`This text provides an up to date account of how things currently stand in political philosophy, and will provide an excellent introduction for students from any background. It gives a lucid and careful account of the central controversies and sites of disagreement in political theory over the last thirty years and rather than sacrifice theoretical sophistication and nuance for the sake of clarity and accessibility, it admirably achieves both' - Catriona McKinnon, University of YorkThis comprehensive textbook provides a complete and accessible introduction to the main theorists and issues in contemporary political theory today. The text is organized into two major parts. The first, Contemporary Liberal Theory, outlines four distinct liberal theories of justice to introduce the work of Rawls, Nozick, Gauthier and Dworkin. The second, Alternative Traditions, introduces the theorists and themes associated with four key areas of contemporary debate: communitarianism, multiculturalism, deliberative democracy and feminism. By giving students questions for consideration and using applied examples throughout, the text illustrates the practical relevance of contemporary theoretical debates to everyday issues in policy and politics. The result is an essential overview of all the main traditions, issues and positions in political theory today that will serve as an invaluable resource for all students of contemporary political theory, political ideas and political philosophy. Colin Farrelly is Assistant Professor in the Department of Political Science at the University of Waterloo, Canada. Introduction to Contemporary Political Theory will complement Contemporary Political Theory: A Reader edited by Colin Farrelly and also published by SAGE Publications.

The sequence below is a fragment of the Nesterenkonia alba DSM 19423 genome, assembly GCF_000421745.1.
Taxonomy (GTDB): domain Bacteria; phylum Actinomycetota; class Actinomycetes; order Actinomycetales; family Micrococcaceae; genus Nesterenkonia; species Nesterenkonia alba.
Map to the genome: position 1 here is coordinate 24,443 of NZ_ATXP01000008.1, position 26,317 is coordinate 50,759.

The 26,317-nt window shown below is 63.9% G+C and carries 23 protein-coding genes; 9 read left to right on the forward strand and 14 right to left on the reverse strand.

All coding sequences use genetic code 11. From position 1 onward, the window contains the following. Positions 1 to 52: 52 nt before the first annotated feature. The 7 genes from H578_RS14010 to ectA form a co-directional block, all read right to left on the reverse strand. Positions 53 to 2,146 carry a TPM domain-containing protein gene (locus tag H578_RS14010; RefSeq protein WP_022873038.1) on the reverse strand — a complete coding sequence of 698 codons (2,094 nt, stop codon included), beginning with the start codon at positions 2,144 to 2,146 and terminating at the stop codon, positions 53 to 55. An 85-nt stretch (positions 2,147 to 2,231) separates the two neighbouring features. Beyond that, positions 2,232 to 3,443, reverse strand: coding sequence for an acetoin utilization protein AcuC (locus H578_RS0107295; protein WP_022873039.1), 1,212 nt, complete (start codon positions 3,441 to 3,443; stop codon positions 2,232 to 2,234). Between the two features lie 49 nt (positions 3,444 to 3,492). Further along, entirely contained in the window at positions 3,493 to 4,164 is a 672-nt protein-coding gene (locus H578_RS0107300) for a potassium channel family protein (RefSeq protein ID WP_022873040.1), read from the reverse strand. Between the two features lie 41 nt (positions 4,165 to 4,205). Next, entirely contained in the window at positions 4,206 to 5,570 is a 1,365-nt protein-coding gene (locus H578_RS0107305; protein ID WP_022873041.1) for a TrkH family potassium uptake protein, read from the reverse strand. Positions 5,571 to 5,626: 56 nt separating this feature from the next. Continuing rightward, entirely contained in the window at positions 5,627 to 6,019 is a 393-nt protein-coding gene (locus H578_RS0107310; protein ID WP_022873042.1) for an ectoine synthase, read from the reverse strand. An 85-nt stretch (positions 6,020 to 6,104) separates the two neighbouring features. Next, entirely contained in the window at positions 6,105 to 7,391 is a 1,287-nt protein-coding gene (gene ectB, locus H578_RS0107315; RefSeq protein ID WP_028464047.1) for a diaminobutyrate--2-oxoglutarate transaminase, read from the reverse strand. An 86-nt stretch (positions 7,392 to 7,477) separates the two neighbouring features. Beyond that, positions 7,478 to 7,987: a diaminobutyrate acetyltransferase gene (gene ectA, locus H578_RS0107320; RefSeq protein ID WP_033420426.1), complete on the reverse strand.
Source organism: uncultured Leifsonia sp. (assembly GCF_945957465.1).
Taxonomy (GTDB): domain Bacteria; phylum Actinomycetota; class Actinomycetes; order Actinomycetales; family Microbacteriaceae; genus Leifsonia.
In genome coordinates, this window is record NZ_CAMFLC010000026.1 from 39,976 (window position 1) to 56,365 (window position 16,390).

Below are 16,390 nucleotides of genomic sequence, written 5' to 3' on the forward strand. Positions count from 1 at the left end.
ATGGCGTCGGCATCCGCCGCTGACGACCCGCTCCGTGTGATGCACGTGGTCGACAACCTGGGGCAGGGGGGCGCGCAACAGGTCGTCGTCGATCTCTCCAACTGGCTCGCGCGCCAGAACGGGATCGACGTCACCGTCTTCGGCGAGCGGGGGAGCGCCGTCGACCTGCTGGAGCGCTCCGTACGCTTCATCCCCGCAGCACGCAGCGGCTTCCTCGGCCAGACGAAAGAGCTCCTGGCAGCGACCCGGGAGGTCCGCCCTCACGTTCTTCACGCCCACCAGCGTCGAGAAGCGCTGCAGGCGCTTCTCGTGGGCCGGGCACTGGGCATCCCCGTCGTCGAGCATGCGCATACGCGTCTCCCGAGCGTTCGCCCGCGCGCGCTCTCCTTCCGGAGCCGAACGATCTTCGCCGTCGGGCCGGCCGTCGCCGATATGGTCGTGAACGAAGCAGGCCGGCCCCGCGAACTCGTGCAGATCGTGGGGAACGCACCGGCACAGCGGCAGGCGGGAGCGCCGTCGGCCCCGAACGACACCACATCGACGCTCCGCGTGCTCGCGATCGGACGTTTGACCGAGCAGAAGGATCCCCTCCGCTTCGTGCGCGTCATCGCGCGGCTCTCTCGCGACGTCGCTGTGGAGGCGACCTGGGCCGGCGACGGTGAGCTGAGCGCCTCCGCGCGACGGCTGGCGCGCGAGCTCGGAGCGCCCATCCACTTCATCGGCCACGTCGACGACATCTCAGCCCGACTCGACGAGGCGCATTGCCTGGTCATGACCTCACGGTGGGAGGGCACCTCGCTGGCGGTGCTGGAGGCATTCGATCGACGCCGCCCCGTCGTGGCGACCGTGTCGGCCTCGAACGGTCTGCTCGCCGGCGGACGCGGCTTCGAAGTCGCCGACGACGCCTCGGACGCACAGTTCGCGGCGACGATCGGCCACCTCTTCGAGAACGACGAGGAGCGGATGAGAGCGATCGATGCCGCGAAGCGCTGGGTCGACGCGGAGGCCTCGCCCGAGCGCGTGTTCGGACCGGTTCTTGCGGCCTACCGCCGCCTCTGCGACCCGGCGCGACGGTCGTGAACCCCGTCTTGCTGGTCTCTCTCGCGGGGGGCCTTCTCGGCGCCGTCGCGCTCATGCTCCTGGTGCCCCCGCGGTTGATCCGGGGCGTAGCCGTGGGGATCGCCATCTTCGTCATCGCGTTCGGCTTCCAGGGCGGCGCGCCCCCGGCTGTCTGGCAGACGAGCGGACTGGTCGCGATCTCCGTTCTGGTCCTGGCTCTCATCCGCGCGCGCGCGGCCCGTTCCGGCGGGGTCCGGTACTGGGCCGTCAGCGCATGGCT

Chapter 7: Deliberative Democracy
- Introduction: The Importance of Democracy 137
- Moving beyond the Aggregative Model of Democracy 139
- How Substantive are the Principles of Democracy? 144
- Retaining the Critical Edge of Deliberative Democracy 148
- Critically Assessing the Ideal of Deliberative Democracy 150
Introduction: The Importance of Democracy
In the first part of this book we surveyed contemporary liberalism and the distributive paradigm. Different distributive principles are endorsed by different justice theorists (for example, the difference principle, the principle of minimax relative concession, etc.). But, as became evident in the chapter on multiculturalism, many political theorists have questioned the distributive paradigm which has dominated contemporary liberal theory. In this chapter we shall examine another theory which also questions the dominance of the distributive paradigm – deliberative democracy. Since the early 1990s the ...